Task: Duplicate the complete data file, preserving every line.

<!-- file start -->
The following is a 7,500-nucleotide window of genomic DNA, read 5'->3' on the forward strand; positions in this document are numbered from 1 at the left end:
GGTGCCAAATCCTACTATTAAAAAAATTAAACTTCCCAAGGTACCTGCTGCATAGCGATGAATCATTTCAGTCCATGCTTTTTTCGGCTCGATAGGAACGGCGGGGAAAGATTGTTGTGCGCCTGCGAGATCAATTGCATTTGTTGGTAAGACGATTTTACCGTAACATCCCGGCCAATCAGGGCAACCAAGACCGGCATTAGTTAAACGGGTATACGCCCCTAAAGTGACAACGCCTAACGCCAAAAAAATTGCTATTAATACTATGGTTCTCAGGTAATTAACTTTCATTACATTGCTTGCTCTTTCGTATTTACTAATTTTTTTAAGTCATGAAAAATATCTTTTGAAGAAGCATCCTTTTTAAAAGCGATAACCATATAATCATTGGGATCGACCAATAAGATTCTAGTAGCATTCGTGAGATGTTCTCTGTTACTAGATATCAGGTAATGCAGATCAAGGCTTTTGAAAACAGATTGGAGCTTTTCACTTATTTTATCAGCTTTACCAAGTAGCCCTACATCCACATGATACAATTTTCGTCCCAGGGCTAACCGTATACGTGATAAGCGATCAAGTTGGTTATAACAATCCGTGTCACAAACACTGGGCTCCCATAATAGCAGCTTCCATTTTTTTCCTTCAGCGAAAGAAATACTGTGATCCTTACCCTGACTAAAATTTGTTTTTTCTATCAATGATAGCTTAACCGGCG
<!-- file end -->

The following is a 7,500-nucleotide window of genomic DNA, read 5'->3' on the forward strand; positions in this document are numbered from 1 at the left end:
GGTGCCAAATCCTACTATTAAAAAAATTAAACTTCCCAAGGTACCTGCTGCATAGCGATGAATCATTTCAGTCCATGCTTTTTTCGGCTCGATAGGAACGGCGGGGAAAGATTGTTGTGCGCCTGCGAGATCAATTGCATTTGTTGGTAAGACGATTTTACCGTAACATCCCGGCCAATCAGGGCAACCAAGACCGGCATTAGTTAAACGGGTATACGCCCCTAAAGTGACAACGCCTAACGCCAAAAAAATTGCTATTAATACTATGGTTCTCAGGTAATTAACTTTCATTACATTGCTTGCTCTTTCGTATTTACTAATTTTTTTAAGTCATGAAAAATATCTTTTGAAGAAGCATCCTTTTTAAAAGCGATAACCATATAATCATTGGGATCGACCAATAAGATTCTAGTAGCATTCGTGAGATGTTCTCTGTTACTAGATATCAGGTAATGCAGATCAAGGCTTTTGAAAACAGATTGGAGCTTTTCACTTATTTTATCAGCTTTACCAAGTAGCCCTACATCCACATGATACAATTTTCGTCCCAGGGCTAACCGTATACGTGATAAGCGATCAAGTTGGTTATAACAATCCGTGTCACAAACACTGGGCTCCCATAATAGCAGCTTCCATTTTTTTCCTTCAGCGAAAGAAATACTGTGATCCTTACCCTGACTAAAATTTGTTTTTTCTATCAATGATAGCTTAACCGGCG